29      In that regard, it must be found that, on the one hand, regarding the two provisions of secondary law, the dispute in the main proceedings is governed, in view of the date of the material facts, by the first of those provisions. It is therefore only in relation to that provision that the Court is to give a ruling in the context of the present request for a preliminary ruling.

30      On the other hand, it is important to bear in mind that Article 7 of Directive 2008/95 is worded in general terms and comprehensively regulates the question of the exhaustion of trade mark rights for goods traded in the European Union and that, where EU directives provide for the harmonisation of measures necessary to ensure the protection of the interests referred to in Article 36 TFEU, any national measure relating thereto must be assessed in relation to the provisions of that directive and not Articles 34 to 36 TFEU. Like any secondary EU legislation, however, that directive must be interpreted in the light of the TFEU rules on the free movement of goods and of Article 36 TFEU in particular (see, to that effect, judgments of 11 July 1996, Bristol-Myers Squibb and Others, C‑427/93, C‑429/93 and C‑436/93, EU:C:1996:282, paragraphs 25 to 27 and the case-law cited, and of 20 March 1997, Phytheron International, C‑352/95, EU:C:1997:170, paragraphs 17 and 18).

31      Thus, by its four questions, which it is appropriate to examine together, the referring court asks, in essence, whether Article 7(1) of Directive 2008/95, read in the light of Article 36 TFEU, must be interpreted as precluding the proprietor of a national trade mark from opposing the import of identical goods bearing the same mark originating in another Member State in which that mark, which initially belonged to that proprietor, is now owned by a third party which has acquired the rights thereto by assignment, when one or more of the following elements are present:

–        the proprietor has promoted a global trade mark image associated with the Member State of origin of the goods whose import it seeks to prohibit;

–        the proprietor and the third party maintain a coordinated trade mark strategy deliberately promoting, throughout the EEA, the appearance or image of a single global trade mark;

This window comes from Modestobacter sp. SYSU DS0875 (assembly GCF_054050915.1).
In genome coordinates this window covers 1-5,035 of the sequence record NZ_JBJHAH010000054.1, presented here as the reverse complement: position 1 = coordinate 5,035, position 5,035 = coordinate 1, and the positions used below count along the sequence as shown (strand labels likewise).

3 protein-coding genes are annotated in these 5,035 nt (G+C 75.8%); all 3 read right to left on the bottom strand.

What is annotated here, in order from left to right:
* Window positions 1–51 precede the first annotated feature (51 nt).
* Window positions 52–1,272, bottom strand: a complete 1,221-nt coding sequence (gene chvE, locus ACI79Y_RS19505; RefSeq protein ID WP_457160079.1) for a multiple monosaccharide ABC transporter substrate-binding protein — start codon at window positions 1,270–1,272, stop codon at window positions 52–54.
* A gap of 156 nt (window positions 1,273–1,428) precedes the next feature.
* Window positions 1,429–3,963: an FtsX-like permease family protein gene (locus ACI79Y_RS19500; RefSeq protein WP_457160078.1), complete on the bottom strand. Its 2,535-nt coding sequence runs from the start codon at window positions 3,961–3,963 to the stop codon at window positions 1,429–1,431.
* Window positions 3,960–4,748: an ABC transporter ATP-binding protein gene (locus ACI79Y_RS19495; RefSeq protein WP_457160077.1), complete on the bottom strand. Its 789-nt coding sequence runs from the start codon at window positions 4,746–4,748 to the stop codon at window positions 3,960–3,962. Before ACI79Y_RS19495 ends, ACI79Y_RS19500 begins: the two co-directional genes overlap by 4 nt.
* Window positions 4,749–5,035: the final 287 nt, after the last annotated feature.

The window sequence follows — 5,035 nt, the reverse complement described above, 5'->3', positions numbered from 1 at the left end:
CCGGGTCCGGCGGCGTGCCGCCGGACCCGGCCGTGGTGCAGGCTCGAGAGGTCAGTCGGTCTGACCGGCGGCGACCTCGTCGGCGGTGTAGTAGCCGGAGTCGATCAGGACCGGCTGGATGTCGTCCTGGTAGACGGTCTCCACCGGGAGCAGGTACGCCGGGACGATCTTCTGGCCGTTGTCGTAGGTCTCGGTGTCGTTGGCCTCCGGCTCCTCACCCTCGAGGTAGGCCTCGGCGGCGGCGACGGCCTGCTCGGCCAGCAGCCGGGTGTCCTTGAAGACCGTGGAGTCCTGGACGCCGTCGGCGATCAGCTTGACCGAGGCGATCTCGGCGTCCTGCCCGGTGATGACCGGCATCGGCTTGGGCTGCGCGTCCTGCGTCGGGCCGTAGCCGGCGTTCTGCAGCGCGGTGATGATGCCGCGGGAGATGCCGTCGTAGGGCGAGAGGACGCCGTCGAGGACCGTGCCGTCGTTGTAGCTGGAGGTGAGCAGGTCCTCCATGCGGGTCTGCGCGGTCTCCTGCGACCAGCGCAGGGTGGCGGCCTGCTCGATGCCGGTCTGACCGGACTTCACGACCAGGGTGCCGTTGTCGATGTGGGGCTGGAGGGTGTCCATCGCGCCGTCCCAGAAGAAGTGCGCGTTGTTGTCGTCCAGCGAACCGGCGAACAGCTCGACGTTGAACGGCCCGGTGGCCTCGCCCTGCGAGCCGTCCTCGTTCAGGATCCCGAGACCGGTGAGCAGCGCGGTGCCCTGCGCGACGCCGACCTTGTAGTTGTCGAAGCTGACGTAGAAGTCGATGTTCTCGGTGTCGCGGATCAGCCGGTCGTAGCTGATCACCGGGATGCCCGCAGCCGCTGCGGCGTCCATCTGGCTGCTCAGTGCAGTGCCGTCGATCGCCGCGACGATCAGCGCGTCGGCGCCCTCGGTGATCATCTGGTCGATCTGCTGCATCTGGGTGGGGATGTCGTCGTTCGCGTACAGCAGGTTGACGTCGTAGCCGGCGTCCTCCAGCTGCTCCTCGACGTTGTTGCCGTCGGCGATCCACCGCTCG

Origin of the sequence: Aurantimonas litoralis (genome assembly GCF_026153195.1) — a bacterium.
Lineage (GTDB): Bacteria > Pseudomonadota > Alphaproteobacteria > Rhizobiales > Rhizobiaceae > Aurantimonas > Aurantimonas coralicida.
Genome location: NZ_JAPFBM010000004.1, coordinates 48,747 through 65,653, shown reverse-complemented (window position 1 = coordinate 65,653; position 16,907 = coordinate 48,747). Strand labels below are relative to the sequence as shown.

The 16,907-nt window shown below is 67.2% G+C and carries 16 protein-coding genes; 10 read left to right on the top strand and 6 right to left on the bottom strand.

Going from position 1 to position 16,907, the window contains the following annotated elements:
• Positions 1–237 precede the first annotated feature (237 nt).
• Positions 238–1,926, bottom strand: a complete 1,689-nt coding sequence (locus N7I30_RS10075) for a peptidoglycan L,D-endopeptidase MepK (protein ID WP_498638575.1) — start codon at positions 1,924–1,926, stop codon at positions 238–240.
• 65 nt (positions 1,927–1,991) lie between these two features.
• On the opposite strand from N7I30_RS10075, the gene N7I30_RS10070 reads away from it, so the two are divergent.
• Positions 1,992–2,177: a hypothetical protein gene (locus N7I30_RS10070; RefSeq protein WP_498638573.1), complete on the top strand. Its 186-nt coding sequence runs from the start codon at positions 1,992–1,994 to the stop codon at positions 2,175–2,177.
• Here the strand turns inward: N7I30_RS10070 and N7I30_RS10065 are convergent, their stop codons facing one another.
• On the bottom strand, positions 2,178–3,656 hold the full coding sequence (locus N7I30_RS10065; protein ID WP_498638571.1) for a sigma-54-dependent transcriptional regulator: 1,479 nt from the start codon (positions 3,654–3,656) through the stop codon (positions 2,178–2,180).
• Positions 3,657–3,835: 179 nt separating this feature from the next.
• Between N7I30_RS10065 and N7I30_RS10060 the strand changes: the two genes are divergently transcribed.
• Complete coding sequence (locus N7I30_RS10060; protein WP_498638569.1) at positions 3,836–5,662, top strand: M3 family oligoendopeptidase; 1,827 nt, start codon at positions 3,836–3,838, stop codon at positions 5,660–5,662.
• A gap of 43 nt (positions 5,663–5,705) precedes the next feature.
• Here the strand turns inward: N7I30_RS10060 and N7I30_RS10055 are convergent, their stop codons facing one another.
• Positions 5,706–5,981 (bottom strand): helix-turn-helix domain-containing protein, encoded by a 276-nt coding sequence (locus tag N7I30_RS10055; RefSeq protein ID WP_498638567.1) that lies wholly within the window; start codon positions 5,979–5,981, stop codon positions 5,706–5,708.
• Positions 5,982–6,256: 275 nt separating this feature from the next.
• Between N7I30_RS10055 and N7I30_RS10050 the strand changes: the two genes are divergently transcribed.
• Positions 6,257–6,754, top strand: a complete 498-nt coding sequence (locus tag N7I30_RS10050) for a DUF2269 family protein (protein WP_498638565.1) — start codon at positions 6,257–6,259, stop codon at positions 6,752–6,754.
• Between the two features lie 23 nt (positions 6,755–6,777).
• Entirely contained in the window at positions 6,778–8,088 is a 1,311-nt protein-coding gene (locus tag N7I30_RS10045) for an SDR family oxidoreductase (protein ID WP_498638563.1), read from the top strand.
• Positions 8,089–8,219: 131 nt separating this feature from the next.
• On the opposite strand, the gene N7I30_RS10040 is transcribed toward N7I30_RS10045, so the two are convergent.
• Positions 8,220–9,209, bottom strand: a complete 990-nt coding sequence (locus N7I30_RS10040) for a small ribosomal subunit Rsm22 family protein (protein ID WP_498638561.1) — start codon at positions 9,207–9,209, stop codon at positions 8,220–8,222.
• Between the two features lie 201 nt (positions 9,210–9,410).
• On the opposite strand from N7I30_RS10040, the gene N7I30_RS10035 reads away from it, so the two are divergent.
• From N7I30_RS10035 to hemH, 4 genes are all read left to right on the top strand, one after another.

–        the single global trade mark image thus provided gives rise to confusion on the part of the average consumer as to the commercial origin of the goods bearing that mark;

–        the proprietor and the third party maintain close commercial and economic relations, even if, strictly speaking, there is no dependency between them regarding the joint exploitation of the mark;

–        the proprietor has expressly or tacitly agreed that the same goods as those whose import it seeks to prohibit may be imported into one or several other Member States where it still holds trade mark rights.

32      Red Paralela, the Greek and Netherlands Governments, and the European Commission propose, albeit with differing emphases, that that question should be answered in the affirmative, while Schweppes, Schweppes International and Orangina Schweppes Holding consider that a negative response is called for.

33      Under Article 7(1) of Directive 2008/95, a trade mark is not to entitle the proprietor to prohibit its use in relation to goods which have been put on the market in the European Union under that trade mark by the proprietor or with his consent.

34      Article 7(1) of Directive 2008/95 is framed in terms corresponding to those used by the Court in judgments which, in interpreting Articles 30 and 36 of the EC Treaty (later Articles 28 and 30 EC, now Articles 34 and 36 TFEU), have recognised in EU law the principle that trade mark rights may be exhausted. It thus reiterates the case-law of the Court to the effect that a person holding trade mark rights protected by the legislation of a Member State may not rely on that legislation in order to oppose the import or marketing of a product which has been put into circulation in another Member State by him or with his consent (see, to that effect, judgments of 11 July 1996, Bristol-Myers Squibb and Others, C‑427/93, C‑429/93 and C‑436/93, EU:C:1996:282, paragraph 31, and of 20 March 1997, Phytheron International, C‑352/95, EU:C:1997:170, paragraph 20).

35      That case-law relating to the principle that trade mark rights may be exhausted, based on Article 36 TFEU, is intended, like Article 7(1) of Directive 2008/95, to reconcile the fundamental interest in protecting trade mark rights, on the one hand, with the fundamental interest in the free movement of goods within the internal market, on the other (see, to that effect, judgment of 11 July 1996, Bristol-Myers Squibb and Others, C‑427/93, C‑429/93 and C‑436/93, EU:C:1996:282, paragraph 40).